I often get requests to supply photos for online publication or a contest where the editor specifies the dpi or “dots per inch.” It’s usually a certain number of pixels wide “at 300 dpi” or “72 dpi,” or sometimes all they ask for is “a 300 dpi image.”
But I’m here to tell you that those are nonsensical specs. Setting an image’s dpi* for online or onscreen viewing is literally meaningless.
Why? Because the image’s dpi is 100% determined by the screen it’s seen on. And nothing I do, no dpi setting, can change that. Continue reading
All the recent news of hacking, identity theft, and security breaches has gotten me really paranoid. If you’re not yet paranoid, read this story about a smart guy who had everything well protected and still got hacked: http://medium.com/p/24eb09e026dd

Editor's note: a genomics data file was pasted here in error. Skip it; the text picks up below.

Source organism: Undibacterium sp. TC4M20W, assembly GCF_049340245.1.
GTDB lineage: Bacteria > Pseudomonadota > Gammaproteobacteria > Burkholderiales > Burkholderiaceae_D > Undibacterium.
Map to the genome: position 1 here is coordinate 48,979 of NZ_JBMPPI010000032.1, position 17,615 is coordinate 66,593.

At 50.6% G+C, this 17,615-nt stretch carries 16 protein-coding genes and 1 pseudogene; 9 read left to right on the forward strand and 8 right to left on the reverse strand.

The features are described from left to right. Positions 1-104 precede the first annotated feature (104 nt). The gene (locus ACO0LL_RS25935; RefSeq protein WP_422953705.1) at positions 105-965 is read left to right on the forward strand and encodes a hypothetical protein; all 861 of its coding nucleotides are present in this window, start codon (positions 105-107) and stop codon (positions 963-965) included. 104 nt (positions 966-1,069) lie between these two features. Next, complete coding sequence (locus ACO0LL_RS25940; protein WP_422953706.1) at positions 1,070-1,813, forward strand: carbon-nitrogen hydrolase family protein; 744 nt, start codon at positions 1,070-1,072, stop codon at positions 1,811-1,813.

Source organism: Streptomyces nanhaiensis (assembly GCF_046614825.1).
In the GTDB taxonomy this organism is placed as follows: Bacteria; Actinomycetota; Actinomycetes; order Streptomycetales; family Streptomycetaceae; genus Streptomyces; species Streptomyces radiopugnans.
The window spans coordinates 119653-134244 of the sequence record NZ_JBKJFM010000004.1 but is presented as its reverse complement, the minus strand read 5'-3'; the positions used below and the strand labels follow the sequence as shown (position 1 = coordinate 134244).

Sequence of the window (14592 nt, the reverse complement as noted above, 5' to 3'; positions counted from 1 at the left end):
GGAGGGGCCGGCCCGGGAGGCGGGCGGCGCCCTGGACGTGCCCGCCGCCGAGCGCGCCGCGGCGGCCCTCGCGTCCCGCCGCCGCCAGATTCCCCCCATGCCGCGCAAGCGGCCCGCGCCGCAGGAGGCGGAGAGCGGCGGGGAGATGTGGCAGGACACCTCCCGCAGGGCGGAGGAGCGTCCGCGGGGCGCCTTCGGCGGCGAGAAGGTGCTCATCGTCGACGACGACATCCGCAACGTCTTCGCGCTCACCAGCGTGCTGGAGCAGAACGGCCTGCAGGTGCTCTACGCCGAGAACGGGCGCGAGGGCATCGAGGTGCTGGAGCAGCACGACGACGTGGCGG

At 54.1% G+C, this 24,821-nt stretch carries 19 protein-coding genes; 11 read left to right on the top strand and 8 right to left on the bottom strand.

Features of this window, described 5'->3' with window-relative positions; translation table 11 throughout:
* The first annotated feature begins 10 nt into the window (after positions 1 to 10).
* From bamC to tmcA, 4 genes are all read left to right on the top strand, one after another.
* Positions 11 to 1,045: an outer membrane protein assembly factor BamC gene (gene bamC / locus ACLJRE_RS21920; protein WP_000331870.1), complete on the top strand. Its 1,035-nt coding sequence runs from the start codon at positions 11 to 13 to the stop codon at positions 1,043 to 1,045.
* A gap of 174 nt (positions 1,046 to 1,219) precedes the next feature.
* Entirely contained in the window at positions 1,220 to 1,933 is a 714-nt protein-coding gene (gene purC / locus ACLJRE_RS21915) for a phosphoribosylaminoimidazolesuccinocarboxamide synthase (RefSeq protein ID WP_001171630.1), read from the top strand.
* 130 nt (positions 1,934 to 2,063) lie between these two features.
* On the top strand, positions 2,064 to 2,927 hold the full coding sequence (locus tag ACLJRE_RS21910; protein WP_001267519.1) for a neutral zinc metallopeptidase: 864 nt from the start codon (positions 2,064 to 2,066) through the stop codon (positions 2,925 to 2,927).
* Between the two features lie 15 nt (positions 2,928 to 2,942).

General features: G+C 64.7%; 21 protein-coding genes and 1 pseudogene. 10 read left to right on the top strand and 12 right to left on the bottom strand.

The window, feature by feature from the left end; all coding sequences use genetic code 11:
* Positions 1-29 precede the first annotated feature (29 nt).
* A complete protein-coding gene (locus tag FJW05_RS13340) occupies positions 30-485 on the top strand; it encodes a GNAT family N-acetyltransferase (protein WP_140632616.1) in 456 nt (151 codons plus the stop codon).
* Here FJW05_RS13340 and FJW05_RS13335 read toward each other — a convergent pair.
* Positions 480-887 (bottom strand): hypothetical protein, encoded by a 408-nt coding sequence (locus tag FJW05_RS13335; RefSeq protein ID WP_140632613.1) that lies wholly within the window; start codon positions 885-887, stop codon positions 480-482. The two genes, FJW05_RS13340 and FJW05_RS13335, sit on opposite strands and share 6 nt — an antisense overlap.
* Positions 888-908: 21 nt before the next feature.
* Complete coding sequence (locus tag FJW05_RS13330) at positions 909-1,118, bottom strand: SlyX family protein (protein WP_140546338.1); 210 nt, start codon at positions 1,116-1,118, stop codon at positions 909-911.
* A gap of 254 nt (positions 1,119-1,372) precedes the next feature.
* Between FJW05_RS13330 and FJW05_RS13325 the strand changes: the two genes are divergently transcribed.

So I’ve started my own personal security initiative to protect myself from hacking and identity theft. Here’s what I’ve done:
1. YOUR EMAIL IS THE WEAKEST LINK
Your email provider is the weak link in all online security. Why? Because if a hacker gets access to your email account, they can go to the website of your bank, your broker, your PayPal, etc., claim that you lost your password, and have a new password sent to that hacked email address. Then they can change the password, letting them in and locking you out. Your email address is a gateway to a huge amount of online security.
There are several ways to strengthen that weak link: Continue reading